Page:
Police Seize 2,000 'Stop Killing Black People' Masks Meant to Protect Protesters From Coronavirus

Law enforcement officials seized a shipment of face masks emblazoned with the messages "Stop killing black people" and "Defund police" that were intended to protect people from the coronavirus while protesting the death of George Floyd.

The shipment interruption was first reported by The Huffington Post on Thursday. According to the news outlet, four packages of 2,000 masks were the first of many the Black Lives Matter affiliate group Movement for Black Lives (M4BL) ordered from an Oakland, California–based graphic design company called Movement Ink. The masks were headed to protesters in Minneapolis, the city in which Floyd died while in police custody, as well as demonstrators in New York City, Washington, D.C., and St. Louis, the Post reported.

On Friday, M4BL posted a screenshot on Instagram of an alert from the U.S. Postal Service notifying them of the seizure and advising them to contact the U.S. Postal Inspection Service for details.

Protesters in Washington, D.C.
People gather in the rain outside of the White House for a peaceful protest against police brutality on June 4. Earlier this week, the Movement for Black Lives said a shipment of protective face masks intended for protesters was seized by law enforcement officials. Sarah Silbiger/Getty

In the Instagram post, M4BL said President Donald Trump's administration has "encouraged police to riot" against protesters calling for justice after Floyd's death on May 25. Since the incident, the president's disapproval ratings have hit their highest level in six months as he criticized some local leaders for protests that led to looting and violence and suggested the possibility of U.S. military action against looters and others involved in demonstrations that turn violent.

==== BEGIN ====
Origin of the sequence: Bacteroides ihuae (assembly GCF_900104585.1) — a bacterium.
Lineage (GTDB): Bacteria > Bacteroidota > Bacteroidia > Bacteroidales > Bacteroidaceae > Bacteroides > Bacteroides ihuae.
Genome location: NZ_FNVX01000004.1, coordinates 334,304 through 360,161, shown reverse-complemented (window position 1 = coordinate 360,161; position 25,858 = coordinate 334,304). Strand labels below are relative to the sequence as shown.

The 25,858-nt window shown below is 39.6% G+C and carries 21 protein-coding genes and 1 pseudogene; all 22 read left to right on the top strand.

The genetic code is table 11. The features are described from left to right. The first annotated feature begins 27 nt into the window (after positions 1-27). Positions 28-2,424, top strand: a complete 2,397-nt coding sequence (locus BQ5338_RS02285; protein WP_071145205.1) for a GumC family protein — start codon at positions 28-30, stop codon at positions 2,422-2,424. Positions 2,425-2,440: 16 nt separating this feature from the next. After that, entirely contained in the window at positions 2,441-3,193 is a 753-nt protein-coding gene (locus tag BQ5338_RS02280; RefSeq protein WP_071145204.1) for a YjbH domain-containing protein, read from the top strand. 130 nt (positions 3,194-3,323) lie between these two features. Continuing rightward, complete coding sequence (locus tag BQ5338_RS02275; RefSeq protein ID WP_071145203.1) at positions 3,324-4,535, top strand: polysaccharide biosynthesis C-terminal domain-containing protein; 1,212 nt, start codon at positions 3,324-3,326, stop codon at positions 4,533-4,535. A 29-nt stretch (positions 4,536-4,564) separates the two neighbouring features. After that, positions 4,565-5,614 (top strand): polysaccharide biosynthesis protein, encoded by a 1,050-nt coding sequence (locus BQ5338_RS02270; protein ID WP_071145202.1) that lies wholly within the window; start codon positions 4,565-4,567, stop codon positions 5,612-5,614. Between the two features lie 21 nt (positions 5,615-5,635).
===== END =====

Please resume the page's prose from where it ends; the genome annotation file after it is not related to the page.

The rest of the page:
"Now, it seems they want to ensure that people who protest for their dignity and rights are susceptible to the same deadly pandemic the Trump Administration has failed miserably at stopping," the Instagram post read.

News of the masks' seizure came less than 24 hours after the director of the U.S. Centers for Disease Control and Prevention said during a congressional hearing he was "very concerned" that the federal guidance for continued use of preventive measures to combat the virus's spread—primarily, wearing masks and practicing social distancing—were not resonating with the American public.

As the wave of protests spread across the U.S., photos of thousands of people coming together to demonstrate for justice after Floyd's death and for widespread policing reform caused health officials to warn the gatherings could trigger an early second wave of viral infections. Distributing masks was one way organizations like M4BL were trying to keep protesters protected, according to the group's social media posts.

"We need these masks to keep ourselves safe," M4BL said on Instagram. "The pandemic together with the epidemic of police brutality has escalated the grave threat to Black lives and compounded suffering for Black families."

Later Friday, the U.S. Postal Inspection Service told Newsweek the packages were sent back out for delivery after clearing an inspection.

"These packages were originally set aside for further investigation because there were indications that they contained non-mailable matter," the inspection service said. "Once postal inspectors confirmed the contents of the packages were in fact mailable, they were immediately placed back in the mail stream to be delivered at their intended destinations without further delay."

Newsweek reached out to M4BL for further comment but did not hear back before publication.

This story has been updated to include a statement from the U.S. Postal Inspection Service.